Thursday, November 01, 2018

New Voices/New Visions: Author-Illustrators Elizabeth Lilly & Shanda McCloskey Share Their Artistic Journeys

Author-illustrators Elizabeth Lilly and Shanda McCloskey
By Traci Sorell
for Cynthia Leitich Smith's Cynsations

Today we welcome two of my fellow Epic Eighteen creators, Elizabeth Lilly, author-illustrator of Geraldine (Roaring Brook, 2018) and Shanda McCloskey, author-illustrator of Doll-E 1.0 (Little, Brown, May 2018).

Both Shanda and Elizabeth devoted time and effort to developing their skills before landing their first book contracts.

Elizabeth Lilly

Geraldine, from the promotional copy:

No, no, no!

Geraldine is not moving. Not to this new town where she's the only giraffe. Not to this new school where she has no friends. Not to this new place, where everyone only knows her as That Giraffe Girl.

But soon Geraldine meets Cassie, a girl who is just as much of an outcast as she is, and as time goes by, she realizes that being yourself and making one really good, unusual friend can help someone who literally stands out fit right in.

Together, Geraldine and Cassie play by their own rules.

Elizabeth, What first inspired you to illustrate for young readers? 

Elizabeth: I think making media for children is one of the most important things you can do as an artist. I grew up as a lonely, quiet kid in real life, but my life in the world of books and animation was rich and beautiful.

Even when my family was stressful or I sat alone at the lunch table, Hermione from Harry Potter or Matthias from Redwall were people that I could relate to and hang out with.

I drew a lot growing up and did well in art classes, but at the age of 18 I didn’t think I could hack it as a professional artist, and went to college for architecture. But when I was there, I didn’t feel like there was much meaning for me in designing cool buildings for rich people.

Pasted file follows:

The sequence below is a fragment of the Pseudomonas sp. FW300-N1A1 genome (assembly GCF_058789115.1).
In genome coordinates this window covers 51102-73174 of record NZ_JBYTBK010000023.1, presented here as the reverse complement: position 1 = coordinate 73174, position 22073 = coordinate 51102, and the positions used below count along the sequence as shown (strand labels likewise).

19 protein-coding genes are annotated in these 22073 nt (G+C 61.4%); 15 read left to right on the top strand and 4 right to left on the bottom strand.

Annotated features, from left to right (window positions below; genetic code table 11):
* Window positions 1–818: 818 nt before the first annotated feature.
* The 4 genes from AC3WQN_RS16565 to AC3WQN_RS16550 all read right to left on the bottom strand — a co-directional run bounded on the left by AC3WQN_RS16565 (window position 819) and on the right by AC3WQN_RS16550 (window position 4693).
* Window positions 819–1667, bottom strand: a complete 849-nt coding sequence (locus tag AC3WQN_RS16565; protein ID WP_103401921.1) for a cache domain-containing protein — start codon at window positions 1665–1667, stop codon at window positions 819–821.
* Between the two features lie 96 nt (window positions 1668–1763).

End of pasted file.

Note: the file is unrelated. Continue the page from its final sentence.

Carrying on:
I went back to the characters, animations and stories I’d made as a kid and struck out on my own to become an animator and, later, a children’s book illustrator.

I’m so excited to finally pay forward the joy and comfort those books and shows had given me as a kid.

As an author-illustrator, how did your writing journey inform your artistic journey and vice versa? 

Elizabeth: I consider myself a writer who happens to use drawing to express some of my ideas. I have always loved writing, and used to write essays and poems in school that were three times as long as the assignment because I just wouldn’t quit writing.

When the Internet came around in third grade, I spent hours and hours writing intricate emails to my friends. As a super shy kid, it was easier to express myself in writing than out loud.

I started drawing later on, in order to make better birthday cards. I would elaborately letter the “Happy Birthday” and write a touching message inside, but then I wanted to also have something visual to go with the words.

I started drawing little mice that would wear birthday hats and eat cake. That branched into drawing mouse cartoons, and little comics about onion people called “Munions.” I loved showing them to people and getting a laugh!

Later, in middle school, I used to carry around a notebook where I would draw animal characters that each had names and elaborate, funny backstories. I used my characters to connect to friends when I didn’t feel too comfortable just talking.

I got more experimental with my visual storytelling as I got older, storyboarding and producing some animated films in high school.

Later, I decided to take the plunge and go to art school for university to become an animator.

In college I slowly gained more and more confidence in my art and visual storytelling. But writing on its own was a joy that I’d neglected a bit. I had to regain my confidence in my ability to write things I was happy with!

Finally both my art and writing came together to where they were both at the same level of confidence, and both reflected my artistic voice. That voice is what helped me write Geraldine! 

Please describe your illustration apprenticeship. How did you take your art from a beginner level to publishable? How has your style evolved over time? 

Elizabeth: This was tough for me. I struggled a lot with confidence in my art. I have loved writing and storytelling for a long time, but all the professional illustrators I admired seemed to have magical skills way beyond my grasp.

How do you render lighting? What is crosshatching? What in God’s name is Photoshop??

Elizabeth's work space
All my questions and worst self-doubts about myself as an artist came back full force when I went to art school; I wanted to tell stories visually, but my own work felt childish and doodle-y compared to the rendered, textured, digitally masterful works of my new classmates.

The work I loved was quickly becoming a spiral of comparison and insecurity.